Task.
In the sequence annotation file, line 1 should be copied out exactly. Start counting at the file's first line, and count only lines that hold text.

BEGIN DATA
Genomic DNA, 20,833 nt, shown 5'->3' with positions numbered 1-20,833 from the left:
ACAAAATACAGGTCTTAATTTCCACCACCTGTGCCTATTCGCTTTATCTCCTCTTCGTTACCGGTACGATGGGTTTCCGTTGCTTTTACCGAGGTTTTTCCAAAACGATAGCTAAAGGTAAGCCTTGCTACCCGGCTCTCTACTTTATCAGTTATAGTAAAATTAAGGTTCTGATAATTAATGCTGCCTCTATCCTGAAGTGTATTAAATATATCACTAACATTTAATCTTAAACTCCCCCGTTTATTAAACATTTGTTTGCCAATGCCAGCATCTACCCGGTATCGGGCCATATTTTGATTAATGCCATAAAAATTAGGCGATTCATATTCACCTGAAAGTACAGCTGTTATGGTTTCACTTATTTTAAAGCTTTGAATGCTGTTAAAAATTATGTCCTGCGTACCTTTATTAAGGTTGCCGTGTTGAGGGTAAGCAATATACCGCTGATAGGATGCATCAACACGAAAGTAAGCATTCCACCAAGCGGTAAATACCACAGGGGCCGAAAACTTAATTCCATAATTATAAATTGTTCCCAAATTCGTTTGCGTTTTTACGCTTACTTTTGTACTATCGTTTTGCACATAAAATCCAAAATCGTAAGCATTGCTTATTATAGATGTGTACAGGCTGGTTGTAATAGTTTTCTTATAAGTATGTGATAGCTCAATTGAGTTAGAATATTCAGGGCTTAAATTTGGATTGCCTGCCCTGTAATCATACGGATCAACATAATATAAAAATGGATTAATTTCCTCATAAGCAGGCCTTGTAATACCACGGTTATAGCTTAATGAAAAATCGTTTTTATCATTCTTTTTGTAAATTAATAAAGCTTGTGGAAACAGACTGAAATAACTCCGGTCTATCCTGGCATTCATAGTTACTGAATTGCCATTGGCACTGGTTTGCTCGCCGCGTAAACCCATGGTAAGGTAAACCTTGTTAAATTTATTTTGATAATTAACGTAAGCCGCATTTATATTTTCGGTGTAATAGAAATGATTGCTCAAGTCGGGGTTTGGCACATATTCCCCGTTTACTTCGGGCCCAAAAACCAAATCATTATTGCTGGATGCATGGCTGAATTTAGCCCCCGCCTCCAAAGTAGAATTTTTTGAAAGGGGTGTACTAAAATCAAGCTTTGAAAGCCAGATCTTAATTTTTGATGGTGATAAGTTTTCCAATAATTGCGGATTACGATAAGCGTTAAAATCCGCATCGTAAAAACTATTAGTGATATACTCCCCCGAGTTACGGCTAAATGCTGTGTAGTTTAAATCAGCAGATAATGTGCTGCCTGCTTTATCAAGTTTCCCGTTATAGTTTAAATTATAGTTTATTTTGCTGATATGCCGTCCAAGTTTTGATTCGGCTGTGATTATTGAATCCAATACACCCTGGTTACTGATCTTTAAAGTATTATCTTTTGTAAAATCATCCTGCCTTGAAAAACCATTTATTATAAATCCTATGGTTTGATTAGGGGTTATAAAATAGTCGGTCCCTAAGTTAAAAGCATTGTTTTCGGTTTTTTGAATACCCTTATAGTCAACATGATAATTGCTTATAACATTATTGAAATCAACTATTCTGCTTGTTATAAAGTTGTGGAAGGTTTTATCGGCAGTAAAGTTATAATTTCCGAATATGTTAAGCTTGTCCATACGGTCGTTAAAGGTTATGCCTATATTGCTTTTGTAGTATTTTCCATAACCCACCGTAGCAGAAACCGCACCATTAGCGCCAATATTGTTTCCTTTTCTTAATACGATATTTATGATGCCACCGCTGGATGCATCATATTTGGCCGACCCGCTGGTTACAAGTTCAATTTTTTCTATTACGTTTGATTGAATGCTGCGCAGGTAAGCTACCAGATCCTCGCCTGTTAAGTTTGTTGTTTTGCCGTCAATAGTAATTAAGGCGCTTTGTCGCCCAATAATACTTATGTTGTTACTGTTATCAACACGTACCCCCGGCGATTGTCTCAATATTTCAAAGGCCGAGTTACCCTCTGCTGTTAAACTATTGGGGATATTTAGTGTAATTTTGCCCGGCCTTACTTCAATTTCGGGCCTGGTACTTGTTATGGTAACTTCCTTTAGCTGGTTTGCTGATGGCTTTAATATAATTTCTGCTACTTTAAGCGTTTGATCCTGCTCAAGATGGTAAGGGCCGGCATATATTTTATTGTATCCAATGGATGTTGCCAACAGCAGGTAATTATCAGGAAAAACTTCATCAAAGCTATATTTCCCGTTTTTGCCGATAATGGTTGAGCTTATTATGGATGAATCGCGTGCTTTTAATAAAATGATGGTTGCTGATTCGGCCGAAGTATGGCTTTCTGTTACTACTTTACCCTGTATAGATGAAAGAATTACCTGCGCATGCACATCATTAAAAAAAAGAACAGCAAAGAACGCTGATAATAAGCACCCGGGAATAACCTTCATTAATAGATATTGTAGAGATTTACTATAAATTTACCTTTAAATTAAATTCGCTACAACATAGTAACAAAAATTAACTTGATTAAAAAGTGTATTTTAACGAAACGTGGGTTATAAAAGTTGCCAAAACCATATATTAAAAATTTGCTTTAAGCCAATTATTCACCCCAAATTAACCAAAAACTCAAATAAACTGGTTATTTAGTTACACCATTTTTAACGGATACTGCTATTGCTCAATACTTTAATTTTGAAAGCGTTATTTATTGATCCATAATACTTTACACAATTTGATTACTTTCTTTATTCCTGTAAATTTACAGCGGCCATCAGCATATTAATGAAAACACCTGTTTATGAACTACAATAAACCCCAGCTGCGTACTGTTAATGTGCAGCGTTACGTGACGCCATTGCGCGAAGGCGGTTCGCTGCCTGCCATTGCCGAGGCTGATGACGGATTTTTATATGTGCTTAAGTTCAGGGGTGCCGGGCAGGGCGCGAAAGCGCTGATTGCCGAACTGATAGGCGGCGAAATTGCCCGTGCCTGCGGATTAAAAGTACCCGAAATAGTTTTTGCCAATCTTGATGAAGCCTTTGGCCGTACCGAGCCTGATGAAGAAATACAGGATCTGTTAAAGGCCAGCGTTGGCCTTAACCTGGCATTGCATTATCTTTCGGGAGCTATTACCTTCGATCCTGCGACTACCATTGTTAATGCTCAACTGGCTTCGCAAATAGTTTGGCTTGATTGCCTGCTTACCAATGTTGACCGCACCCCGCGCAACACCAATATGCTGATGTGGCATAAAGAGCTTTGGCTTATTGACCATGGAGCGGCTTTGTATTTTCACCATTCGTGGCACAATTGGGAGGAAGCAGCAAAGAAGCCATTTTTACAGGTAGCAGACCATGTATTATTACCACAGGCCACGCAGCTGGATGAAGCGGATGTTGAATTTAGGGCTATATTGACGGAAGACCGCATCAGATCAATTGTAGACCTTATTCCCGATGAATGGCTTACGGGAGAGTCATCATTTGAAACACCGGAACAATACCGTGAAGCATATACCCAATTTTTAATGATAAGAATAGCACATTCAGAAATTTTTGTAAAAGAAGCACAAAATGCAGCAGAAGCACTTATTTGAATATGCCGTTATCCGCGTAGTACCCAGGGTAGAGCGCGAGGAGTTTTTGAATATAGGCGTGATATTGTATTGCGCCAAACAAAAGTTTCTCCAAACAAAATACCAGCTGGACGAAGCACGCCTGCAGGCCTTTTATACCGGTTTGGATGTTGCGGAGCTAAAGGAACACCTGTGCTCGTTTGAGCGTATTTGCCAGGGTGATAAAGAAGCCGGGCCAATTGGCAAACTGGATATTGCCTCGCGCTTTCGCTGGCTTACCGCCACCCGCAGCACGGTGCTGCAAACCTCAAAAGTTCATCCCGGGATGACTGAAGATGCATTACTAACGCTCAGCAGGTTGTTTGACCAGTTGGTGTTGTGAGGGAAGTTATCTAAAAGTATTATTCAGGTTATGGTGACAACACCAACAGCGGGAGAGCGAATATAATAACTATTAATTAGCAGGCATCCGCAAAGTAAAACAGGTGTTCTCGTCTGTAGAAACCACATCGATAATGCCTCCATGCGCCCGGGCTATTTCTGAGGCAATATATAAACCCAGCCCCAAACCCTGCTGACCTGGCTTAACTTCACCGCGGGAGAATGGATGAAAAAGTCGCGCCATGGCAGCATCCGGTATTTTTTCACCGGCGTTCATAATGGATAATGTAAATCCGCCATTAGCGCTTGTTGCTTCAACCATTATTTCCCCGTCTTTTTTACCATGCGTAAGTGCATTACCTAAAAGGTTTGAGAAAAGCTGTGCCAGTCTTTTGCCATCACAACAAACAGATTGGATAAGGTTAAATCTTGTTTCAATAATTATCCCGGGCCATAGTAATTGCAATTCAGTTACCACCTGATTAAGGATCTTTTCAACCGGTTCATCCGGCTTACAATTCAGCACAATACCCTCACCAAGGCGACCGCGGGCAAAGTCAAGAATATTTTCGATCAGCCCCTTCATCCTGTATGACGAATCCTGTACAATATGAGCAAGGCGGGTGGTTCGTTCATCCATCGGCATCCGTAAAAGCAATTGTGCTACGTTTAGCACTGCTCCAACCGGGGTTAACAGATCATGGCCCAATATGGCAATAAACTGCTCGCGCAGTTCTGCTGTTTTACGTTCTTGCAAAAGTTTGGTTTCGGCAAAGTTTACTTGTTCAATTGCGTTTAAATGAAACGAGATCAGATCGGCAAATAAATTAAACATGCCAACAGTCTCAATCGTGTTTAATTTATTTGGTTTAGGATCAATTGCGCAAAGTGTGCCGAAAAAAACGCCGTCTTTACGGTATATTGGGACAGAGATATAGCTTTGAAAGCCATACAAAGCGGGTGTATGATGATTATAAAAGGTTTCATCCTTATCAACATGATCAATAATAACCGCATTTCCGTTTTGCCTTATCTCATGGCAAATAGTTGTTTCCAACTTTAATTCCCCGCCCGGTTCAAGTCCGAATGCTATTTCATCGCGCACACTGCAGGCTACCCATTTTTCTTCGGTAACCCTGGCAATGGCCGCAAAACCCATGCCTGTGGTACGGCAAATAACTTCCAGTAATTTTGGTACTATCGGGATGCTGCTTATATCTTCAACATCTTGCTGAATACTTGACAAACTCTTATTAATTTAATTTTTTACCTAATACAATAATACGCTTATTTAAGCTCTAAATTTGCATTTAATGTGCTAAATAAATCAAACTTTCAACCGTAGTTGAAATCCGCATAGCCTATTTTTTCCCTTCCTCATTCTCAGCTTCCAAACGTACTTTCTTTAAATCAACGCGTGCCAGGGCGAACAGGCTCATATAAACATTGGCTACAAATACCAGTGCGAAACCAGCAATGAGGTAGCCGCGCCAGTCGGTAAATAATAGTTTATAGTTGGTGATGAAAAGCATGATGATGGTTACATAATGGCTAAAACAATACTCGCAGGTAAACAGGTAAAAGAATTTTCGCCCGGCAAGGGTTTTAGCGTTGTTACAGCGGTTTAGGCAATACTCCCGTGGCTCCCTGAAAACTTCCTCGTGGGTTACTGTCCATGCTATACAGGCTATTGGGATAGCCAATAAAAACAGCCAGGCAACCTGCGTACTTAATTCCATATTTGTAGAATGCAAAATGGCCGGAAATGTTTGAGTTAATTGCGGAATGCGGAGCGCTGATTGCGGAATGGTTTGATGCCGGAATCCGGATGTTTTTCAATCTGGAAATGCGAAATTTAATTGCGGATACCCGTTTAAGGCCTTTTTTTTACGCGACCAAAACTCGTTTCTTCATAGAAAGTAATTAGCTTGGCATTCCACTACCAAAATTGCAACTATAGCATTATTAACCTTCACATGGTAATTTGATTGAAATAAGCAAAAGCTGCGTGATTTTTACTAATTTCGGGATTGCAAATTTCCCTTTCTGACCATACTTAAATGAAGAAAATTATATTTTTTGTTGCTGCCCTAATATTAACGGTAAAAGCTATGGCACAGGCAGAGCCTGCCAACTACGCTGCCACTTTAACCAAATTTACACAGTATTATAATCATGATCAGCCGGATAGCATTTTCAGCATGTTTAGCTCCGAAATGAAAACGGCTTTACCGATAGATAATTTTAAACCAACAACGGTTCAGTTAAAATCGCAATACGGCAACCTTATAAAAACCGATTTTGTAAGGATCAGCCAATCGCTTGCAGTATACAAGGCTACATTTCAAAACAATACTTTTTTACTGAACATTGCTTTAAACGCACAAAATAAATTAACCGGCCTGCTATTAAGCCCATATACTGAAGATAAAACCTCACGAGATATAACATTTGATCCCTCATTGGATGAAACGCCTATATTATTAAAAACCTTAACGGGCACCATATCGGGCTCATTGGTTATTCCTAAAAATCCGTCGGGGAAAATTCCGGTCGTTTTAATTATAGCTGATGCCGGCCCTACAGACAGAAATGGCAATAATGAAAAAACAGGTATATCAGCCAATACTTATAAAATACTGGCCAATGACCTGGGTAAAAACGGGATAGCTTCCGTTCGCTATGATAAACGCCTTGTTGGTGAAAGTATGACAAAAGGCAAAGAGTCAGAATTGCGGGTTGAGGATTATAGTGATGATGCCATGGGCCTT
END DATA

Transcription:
Genomic DNA, 20,833 nt, shown 5'->3' with positions numbered 1-20,833 from the left: